I hate my room.
Let me revise that statement; it may be too general.
I hate the colour of the walls, the windows, and the floor of my room. I also hate everything in my room.
The walls are a shade between peach and coral. It is a colour that reminds me of puke; especially puke that contains partially digested strawberries. Every time I look at the walls, the acrid, pungent scent of vomit fills my nostrils. Sometimes, I even gag. I often imagine that a giant toddler has been spreading their own regurgitated food over the plaster with their pudgy, oversized fingers. Every summer, my mother asks if I would like to repaint my room, and every summer, I decline.
The windows in my room are long and skinny. There are two of them, one on each outward facing wall. In the evening, the sunlight blinds me as I do my homework. I usually get a headache as I sit at my desk, squinting at my paper filled with mind-boggling equations and formulas. The sun sets bright orange, tinting the walls, which begin to look as if the toddler had been eating tangerines instead of strawberries. Every night, I consider closing the blinds, but then I decide against it.
The floor is an unnaturally bright hardwood; the warm, golden brown sometimes glows in certain lighting. Of course, it can be hard to tell because of the dust. Thick blankets of dust and grime coat every less trodden patch of floor: the space under the unapproachable tangle of wires in front of my outlet, the spot beside my desk where my clarinet has rested ever since I stopped taking lessons four years ago, and underneath my bed and bookshelves. When the heating first turns on in the early winter months, the dust is disturbed by the new airflow and takes several days to settle once again. During those days, I cough and choke in my sleep. Everyday, I walk past the closet where my family keeps the vacuum.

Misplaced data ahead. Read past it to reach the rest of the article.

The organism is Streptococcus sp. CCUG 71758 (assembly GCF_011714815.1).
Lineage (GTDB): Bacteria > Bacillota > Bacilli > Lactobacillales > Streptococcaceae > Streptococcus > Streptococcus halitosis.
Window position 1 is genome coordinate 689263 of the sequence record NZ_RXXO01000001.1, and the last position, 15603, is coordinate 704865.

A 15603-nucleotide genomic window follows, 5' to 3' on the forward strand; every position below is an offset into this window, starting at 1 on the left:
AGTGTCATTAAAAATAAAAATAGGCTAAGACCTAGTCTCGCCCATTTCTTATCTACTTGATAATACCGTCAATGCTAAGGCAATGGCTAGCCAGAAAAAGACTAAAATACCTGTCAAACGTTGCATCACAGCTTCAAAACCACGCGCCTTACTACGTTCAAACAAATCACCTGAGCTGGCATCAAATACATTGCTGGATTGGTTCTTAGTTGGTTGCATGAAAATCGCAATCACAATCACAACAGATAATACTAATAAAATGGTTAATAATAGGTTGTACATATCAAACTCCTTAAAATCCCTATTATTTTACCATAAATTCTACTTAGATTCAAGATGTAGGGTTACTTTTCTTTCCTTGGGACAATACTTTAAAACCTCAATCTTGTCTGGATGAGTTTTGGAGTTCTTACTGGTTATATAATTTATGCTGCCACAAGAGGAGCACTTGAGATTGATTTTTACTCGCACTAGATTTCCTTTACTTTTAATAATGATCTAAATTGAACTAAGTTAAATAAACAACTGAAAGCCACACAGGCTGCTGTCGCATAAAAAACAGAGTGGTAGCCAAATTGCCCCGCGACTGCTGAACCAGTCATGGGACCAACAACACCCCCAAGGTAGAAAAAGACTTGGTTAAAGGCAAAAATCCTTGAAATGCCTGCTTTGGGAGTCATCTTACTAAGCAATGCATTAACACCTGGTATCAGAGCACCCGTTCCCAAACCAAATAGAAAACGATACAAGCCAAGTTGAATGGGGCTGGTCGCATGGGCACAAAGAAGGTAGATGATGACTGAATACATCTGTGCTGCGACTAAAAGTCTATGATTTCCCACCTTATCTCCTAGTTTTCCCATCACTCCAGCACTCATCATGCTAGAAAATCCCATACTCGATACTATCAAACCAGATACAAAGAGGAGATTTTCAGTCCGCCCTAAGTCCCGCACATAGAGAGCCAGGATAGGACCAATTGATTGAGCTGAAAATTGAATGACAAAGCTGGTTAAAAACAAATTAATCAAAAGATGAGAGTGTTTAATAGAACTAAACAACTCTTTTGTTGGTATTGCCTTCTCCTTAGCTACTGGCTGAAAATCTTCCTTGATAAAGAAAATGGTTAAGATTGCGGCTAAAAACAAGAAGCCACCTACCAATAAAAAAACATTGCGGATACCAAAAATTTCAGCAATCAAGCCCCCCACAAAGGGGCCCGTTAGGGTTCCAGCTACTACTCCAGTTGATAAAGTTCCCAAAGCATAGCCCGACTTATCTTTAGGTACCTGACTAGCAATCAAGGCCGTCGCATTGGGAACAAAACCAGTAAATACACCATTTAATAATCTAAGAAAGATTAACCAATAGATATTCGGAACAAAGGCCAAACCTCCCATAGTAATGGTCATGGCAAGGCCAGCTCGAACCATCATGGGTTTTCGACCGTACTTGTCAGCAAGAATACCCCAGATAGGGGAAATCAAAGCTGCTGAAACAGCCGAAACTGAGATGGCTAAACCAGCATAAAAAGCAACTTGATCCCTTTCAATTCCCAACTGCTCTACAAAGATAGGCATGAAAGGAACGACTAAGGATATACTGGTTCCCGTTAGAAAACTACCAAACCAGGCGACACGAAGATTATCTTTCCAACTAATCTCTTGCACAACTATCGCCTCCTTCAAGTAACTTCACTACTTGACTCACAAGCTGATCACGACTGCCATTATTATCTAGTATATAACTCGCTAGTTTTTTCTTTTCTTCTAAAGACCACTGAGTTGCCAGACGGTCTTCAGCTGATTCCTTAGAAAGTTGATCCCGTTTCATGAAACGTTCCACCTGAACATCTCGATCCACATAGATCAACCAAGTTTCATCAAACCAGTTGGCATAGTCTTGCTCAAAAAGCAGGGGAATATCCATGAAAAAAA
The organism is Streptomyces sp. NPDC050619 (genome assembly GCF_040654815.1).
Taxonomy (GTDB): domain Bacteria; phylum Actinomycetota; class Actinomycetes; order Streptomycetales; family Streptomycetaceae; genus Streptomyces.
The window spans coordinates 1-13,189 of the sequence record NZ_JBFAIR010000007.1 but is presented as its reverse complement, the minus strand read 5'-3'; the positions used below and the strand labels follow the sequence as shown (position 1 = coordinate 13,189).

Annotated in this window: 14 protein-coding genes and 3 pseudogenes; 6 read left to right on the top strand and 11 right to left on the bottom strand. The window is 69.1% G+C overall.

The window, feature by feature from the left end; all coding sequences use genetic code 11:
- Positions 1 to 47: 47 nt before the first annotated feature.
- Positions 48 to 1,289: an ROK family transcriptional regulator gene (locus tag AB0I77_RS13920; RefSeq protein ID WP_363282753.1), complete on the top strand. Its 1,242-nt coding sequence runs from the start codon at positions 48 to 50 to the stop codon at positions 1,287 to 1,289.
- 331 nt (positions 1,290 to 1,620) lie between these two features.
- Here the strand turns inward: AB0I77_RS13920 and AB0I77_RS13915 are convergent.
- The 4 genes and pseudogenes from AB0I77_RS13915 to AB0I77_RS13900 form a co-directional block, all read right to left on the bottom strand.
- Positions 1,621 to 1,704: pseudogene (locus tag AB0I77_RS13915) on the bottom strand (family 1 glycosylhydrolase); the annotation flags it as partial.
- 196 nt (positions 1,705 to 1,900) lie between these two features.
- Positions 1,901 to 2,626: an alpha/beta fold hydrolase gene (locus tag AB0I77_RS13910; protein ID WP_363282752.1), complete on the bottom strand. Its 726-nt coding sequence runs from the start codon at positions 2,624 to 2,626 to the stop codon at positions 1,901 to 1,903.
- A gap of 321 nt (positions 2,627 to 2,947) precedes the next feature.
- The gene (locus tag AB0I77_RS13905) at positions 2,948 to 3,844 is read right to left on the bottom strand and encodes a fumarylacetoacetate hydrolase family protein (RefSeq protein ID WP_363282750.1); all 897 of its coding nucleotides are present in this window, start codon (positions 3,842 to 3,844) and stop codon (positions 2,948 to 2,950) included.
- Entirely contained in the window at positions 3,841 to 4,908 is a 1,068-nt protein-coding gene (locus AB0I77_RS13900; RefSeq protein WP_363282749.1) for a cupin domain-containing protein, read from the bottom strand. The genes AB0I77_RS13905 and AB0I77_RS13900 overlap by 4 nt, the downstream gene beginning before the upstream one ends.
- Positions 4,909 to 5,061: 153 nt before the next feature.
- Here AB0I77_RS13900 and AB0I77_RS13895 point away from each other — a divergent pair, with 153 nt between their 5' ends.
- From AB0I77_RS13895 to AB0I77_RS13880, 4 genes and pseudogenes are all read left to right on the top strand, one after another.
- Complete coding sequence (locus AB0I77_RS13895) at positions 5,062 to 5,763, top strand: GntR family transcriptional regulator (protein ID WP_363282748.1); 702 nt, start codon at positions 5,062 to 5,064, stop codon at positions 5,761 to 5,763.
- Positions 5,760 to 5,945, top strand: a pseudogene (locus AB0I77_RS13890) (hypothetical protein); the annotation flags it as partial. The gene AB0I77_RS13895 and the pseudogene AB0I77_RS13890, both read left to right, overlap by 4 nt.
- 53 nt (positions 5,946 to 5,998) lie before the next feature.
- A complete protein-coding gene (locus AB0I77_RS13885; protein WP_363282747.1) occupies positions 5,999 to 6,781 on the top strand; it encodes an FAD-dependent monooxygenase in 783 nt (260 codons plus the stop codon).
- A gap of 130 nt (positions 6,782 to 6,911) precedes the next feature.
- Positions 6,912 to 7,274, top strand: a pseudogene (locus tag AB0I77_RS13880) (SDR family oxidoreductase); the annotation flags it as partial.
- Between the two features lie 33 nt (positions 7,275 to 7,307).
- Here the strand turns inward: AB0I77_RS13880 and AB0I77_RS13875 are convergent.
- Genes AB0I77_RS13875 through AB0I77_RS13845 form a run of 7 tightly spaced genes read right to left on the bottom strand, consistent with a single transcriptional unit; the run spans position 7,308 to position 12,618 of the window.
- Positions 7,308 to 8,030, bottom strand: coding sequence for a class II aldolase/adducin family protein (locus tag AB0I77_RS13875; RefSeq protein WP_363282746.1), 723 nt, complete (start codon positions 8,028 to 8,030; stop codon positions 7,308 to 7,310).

I keep very few articles of clothing in drawers. On my dresser, a couple piles of clean clothes have taken up permanent residence. If I wear something from the pile, it will soon be replaced when the next load of laundry is washed, dried and folded. The rest of the piles are only on my desk half time. During the day, I keep the piles on my bed, but at night, I move them to the desk. I move all five piles twice a day. I never miss a day. After all, if I didn’t move the piles at night, then I couldn’t sleep in my bed, and if I didn’t move them in the morning, then I couldn’t work at my desk. The laundry room is in my basement down just two flights of stairs.
There is more on my dresser than those couple piles of clothing. My makeup, which I don’t usually wear, is strewn across the surface, hidden among scraps of paper and granola bar wrappers. I think it’s actually in hiding from my face. The only thing on my dresser that I use regularly is a stick of deodorant that has been giving me a rash for a week. The rash is itchy and a red ring has formed in my underarm. This morning, I imagined to myself that there was actually a parasitic worm under the flesh, slowly eating away at me. There’s a garbage can in the bathroom and a fresh stick of deodorant in the cupboard under the sink.
I could change my room and make it much more bearable, even pleasant, but I think that changing it means that I care about it. I don’t care about it, not even in the slightest.
Besides, if I changed it, it might not suit me.